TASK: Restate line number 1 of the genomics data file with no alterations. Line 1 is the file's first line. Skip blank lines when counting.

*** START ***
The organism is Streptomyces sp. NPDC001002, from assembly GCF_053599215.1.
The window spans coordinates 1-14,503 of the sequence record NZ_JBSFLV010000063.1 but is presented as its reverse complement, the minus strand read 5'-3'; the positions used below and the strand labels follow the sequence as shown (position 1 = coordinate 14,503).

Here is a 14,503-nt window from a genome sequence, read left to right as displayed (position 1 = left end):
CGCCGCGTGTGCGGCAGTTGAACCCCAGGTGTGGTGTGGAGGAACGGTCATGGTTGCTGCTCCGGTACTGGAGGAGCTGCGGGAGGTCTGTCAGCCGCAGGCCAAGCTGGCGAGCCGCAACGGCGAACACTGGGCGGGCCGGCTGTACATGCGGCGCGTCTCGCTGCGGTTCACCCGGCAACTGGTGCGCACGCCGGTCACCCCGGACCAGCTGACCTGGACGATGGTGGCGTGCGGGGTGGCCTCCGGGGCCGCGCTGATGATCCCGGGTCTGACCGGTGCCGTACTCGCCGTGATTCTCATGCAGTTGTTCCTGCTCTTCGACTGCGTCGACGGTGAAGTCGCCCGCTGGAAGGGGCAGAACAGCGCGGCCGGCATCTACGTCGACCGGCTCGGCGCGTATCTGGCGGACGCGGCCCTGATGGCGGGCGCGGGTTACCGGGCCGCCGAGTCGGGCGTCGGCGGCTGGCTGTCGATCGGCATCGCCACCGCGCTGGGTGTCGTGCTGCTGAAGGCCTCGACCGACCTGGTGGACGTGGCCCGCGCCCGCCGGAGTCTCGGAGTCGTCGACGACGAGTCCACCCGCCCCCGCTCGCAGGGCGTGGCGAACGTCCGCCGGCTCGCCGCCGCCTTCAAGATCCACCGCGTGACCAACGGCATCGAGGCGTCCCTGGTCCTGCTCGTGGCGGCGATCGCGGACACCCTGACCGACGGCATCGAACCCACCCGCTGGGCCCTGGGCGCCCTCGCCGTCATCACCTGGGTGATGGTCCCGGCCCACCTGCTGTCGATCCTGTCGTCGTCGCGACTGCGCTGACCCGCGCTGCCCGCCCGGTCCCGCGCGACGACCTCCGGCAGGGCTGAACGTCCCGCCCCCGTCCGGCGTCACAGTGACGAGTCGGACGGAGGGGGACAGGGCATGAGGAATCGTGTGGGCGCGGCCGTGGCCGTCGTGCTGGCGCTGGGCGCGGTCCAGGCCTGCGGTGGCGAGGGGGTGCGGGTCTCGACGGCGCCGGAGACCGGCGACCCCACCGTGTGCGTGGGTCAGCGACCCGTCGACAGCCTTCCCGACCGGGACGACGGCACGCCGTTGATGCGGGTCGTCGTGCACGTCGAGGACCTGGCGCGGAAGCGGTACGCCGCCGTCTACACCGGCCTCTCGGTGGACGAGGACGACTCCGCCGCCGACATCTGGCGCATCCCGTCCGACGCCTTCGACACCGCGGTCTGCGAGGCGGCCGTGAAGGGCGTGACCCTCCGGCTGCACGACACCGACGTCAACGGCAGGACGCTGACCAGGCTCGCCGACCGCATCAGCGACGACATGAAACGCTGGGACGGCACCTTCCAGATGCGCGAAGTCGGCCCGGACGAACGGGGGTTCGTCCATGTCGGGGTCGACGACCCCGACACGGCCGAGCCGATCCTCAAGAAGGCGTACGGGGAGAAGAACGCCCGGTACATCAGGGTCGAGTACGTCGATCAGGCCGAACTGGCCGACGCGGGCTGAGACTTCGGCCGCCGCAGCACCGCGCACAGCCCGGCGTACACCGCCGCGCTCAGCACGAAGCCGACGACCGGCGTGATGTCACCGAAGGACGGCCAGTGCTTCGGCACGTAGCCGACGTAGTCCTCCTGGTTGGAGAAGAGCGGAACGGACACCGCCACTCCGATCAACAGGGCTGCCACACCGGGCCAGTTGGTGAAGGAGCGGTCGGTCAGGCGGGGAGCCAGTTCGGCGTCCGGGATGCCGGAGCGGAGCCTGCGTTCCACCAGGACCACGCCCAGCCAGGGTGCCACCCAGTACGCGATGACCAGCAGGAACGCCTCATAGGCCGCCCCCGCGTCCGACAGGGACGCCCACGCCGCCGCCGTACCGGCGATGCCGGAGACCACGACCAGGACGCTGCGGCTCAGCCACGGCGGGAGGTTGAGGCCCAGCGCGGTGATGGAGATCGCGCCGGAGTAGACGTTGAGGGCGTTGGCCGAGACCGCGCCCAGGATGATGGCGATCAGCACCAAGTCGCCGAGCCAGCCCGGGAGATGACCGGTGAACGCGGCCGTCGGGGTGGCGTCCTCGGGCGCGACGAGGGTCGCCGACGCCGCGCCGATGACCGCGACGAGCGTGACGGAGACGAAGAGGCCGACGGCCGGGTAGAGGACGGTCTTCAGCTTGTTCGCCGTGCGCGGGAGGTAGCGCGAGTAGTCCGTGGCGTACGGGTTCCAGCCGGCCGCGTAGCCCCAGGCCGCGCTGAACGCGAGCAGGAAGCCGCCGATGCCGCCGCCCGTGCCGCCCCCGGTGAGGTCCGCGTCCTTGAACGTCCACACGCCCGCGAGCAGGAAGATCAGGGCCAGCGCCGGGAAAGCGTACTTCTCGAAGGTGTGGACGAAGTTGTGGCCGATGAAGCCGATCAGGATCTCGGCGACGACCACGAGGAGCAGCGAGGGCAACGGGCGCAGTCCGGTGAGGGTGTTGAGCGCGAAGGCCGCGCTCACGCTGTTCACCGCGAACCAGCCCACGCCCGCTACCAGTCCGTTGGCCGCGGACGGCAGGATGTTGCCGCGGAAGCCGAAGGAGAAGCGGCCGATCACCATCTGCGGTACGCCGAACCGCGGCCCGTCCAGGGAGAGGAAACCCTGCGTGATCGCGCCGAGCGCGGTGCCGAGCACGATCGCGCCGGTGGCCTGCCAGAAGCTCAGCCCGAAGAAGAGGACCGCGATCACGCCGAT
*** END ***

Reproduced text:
The organism is Streptomyces sp. NPDC001002, from assembly GCF_053599215.1.